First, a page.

The Evolution and Time Line of the LAC - INdo - China
1956 and 1960 claim lines India and China
Sino-Indian Agreement 1954 Regarding LAC:
The Agreement between the Republic of India and the People's Republic of China on Trade and Intercourse Between Tibet Region of China and India 1954 was signed in Peking on 29 April 1954, and contained the first formal codification of the Five Principles of Peaceful Coexistence. In retrospect, especially following the 1962 war, the agreement has been seen as a "diplomatic blunder" on the part of Prime Minister Jawaharlal Nehru.
Bertil Lintner writes that in the agreement, "Tibet was referred to, for the first time in history, as 'the Tibet Region of China'". The 1954 agreement originates from the Convention of Calcutta, the Treaty of Lhasa, the Convention Between Great Britain and China Respecting Tibet, the Anglo-Russian Convention, Anglo Chinese trade regulations of 1908 and 1914, alteration of Aitchison treaty in 1938, failure of Tibetan appeal to UN, the Sino Tibetan Agreement 1951, Sino-India negotiations concerning Tibet, 1951 to 1953, and Sino–India conference on Tibetan trade and intercourse, December 1953 to April 1954.
Negotiations regarding the inclusion of passes: In December 1953, the Sino–India conference on Tibetan trade and intercourse started. During the negotiations related to which passes to include, Indian diplomats were successful in the inclusion of only six names. India tried putting forward other names, but did not push China and backed away after China showed resistance. The Chinese also objected to the mention of Demchok as one of the passes.According to Claude Arpi (formatted into list for clarity), The 1956 and 1960 claim lines of China in the western sector, map by the CIA
The map shows the Indian and Chinese claims of the border in the western (Aksai Chin) region, the McCartney–MacDonald line, the Foreign Office Line, as well as the progress of Chinese forces as they occupied areas during the Sino-Indian War. The date of 7 November 1959, on which the Chinese premier Zhou En-lai alluded to the concept of "line of actual control", achieved a certain sanctity in Chinese nomenclature. Scholars state that Chinese maps had over the years shown a steadily advancing line in the western sector of the Sino-Indian boundary, each of which was identified as "the line of actual control as of 7 November 1959".
On 24 October 1962, after the initial thrust of the Chinese forces in the Sino-Indian War, the Chinese premier Zhou En-lai wrote to the heads of ten Afro-Asian nations outlining his proposals for peace, a fundamental tenet of which was that both sides should undertake not to cross the "line of actual control". This letter was accompanied by certain maps which again identified the "line of actual control as of 7 November 1959". Margaret Fisher calls it the "line of actual control as of 7 November 1959" as published in November 1962.
Scholar Stephen Hoffmann states that the line represented not any position held by the Chinese on 7 November 1959, but rather incorporated the gains made by the Chinese army before and after the massive attack on 20 October 1962. In some cases, it went beyond the territory the Chinese army had reached.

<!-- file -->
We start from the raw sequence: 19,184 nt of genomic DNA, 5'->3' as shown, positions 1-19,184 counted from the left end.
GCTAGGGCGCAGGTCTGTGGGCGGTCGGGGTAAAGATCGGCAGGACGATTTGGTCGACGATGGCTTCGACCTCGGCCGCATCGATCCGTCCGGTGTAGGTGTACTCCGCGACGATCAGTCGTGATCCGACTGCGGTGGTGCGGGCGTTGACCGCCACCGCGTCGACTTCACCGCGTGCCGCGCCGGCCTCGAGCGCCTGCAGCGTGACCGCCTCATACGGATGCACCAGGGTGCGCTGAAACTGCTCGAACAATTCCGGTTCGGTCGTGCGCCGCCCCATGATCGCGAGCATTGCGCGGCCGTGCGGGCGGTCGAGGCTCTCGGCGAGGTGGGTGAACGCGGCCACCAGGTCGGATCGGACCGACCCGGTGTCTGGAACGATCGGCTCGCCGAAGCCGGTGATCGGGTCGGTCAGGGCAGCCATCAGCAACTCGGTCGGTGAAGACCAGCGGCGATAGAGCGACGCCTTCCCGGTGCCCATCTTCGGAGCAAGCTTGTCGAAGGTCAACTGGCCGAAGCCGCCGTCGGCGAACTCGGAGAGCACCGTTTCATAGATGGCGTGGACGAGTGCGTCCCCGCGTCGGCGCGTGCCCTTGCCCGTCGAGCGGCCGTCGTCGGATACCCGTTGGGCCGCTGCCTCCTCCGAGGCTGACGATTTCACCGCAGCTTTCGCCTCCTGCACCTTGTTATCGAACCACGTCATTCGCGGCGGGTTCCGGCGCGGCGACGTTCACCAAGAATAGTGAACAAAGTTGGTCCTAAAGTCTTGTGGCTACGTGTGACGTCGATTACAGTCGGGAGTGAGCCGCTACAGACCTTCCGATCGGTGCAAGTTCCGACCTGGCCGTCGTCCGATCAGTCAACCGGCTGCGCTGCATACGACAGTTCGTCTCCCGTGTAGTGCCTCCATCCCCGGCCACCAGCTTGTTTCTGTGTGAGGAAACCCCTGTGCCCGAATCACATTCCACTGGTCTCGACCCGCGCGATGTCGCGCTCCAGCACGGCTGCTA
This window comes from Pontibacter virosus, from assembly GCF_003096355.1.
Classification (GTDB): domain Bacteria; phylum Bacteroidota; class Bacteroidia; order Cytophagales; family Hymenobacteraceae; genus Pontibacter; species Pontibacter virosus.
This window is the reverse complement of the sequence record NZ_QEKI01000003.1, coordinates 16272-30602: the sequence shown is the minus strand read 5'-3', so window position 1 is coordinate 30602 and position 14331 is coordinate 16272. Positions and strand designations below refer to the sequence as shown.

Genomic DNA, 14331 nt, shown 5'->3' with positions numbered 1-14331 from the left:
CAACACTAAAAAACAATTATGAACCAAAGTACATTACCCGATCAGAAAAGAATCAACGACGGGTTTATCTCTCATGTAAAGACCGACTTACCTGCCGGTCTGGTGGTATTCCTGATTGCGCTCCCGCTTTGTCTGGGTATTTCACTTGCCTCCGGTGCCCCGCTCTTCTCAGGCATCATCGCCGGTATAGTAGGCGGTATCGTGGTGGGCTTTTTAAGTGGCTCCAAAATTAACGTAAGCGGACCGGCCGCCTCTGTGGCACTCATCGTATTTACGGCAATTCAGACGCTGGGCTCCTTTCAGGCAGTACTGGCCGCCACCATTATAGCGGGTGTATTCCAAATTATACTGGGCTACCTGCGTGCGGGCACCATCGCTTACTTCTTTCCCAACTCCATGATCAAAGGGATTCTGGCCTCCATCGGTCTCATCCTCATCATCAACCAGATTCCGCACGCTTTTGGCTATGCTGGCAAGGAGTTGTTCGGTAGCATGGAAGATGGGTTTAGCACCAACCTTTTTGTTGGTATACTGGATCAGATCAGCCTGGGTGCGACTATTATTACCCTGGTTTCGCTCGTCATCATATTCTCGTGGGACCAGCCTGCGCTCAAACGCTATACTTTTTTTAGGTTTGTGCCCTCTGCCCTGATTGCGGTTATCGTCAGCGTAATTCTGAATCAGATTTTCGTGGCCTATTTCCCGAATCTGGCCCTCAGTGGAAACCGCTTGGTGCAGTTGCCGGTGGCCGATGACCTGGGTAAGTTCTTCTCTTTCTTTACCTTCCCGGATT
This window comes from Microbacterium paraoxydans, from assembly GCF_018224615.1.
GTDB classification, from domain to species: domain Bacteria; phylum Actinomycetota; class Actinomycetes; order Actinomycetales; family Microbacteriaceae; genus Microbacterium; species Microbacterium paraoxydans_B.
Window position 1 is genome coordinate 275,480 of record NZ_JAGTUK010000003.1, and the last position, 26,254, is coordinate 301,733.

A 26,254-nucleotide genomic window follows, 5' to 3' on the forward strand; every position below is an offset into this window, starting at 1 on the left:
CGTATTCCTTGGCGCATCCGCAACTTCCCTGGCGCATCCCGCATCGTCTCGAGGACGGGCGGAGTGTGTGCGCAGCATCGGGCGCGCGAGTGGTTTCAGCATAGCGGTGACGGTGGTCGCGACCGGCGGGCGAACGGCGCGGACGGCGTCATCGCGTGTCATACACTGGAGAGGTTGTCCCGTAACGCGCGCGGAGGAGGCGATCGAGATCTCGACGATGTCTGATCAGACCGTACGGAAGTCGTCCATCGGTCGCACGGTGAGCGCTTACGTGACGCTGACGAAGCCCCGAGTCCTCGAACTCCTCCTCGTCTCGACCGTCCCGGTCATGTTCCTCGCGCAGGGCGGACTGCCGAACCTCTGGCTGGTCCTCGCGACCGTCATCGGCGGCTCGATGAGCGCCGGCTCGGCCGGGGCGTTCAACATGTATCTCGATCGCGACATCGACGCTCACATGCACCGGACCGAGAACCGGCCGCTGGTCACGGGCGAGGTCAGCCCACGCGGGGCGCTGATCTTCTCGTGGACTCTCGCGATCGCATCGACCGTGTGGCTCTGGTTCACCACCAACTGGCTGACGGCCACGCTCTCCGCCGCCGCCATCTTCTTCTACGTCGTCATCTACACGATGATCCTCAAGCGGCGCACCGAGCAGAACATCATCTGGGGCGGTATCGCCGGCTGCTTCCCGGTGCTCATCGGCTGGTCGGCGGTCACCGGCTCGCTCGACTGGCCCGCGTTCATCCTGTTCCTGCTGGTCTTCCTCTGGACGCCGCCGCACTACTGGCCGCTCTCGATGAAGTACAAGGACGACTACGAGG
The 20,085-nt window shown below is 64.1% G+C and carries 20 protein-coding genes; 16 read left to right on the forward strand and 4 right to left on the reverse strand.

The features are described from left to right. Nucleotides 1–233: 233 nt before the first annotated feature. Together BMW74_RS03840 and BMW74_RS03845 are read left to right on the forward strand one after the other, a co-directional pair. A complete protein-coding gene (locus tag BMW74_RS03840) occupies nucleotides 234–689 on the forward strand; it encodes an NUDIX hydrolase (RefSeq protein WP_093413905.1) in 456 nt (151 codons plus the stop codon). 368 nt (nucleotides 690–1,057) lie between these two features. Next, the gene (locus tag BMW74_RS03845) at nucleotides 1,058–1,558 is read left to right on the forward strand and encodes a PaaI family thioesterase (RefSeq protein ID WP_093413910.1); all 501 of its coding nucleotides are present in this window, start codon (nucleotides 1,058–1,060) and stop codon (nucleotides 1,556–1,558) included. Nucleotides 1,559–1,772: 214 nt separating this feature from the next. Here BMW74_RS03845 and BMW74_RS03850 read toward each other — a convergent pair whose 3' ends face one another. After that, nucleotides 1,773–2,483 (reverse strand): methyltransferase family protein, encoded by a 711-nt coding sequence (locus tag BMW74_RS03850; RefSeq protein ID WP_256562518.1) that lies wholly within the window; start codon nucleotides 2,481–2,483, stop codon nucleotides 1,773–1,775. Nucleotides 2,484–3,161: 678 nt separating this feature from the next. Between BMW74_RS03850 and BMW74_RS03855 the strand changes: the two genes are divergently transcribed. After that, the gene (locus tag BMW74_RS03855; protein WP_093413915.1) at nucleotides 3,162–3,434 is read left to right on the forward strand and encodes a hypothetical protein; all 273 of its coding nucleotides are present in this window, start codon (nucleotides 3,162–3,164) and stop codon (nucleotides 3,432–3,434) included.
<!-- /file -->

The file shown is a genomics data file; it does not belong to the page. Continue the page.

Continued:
India's understanding of the 1959 line passed through Haji Langar, Shamal Lungpa and Kongka La (the red line shown on the map).
Even though the Chinese-claimed line was not acceptable to India as the depiction of an actual position, it was apparently acceptable as the line from which the Chinese would undertake to withdraw 20 kilometres. Despite the non-acceptance by India of the Chinese proposals, the Chinese did withdraw 20 kilometres from this line, and henceforth continued to depict it as the "line of actual control of 1959"
In December 1962, representatives of six Afro-Asian nations met in Colombo to develop peace proposals for India and China. Their proposals formalised the Chinese pledge of 20-kilometre withdrawal and the same line was used, labelled as "the line from which the Chinese forces will withdraw 20 km." This line was essentially forgotten by both sides till 2013,[clarification needed] when the Chinese PLA revived it during its Depsang incursion as a new border claim. Line separating the forces before 8 September 1962. At the end of the 1962 war, India demanded that the Chinese withdraw to their pre-8 September 1962 positions.
1993 agreement LAC India and China
Political relations following the 1962 war only saw signs of improvement towards the later 1970s and 80s. Ties had remained strained until then also because of Chinese attraction to Pakistan during the India Pakistan wars in 1965 and 1971.
Restored ambassadorial relations in 1976, a visit of the Indian Prime Minister to China in 1988, a visit of the Chinese Premier to India in 1992 and then a visit of the Indian President to China in 1992 preceded the 1993 agreement. Prior to the 1993 agreement, a trade agreement was signed in 1984, followed by a cultural cooperation agreement in 1988.
The 1993 agreement, signed on 7 September, was the first bilateral agreement between China and India to contain the phrase Line of Actual Control. The agreement covered force level, consultations as a way forward and the role of a Joint Working Group.
The agreement made it clear that there was an "ultimate solution to the boundary question between the two countries" which remained pending. It was also agreed that "the two sides agree that references to the line of actual control in this Agreement do not prejudice their respective positions on the boundary question".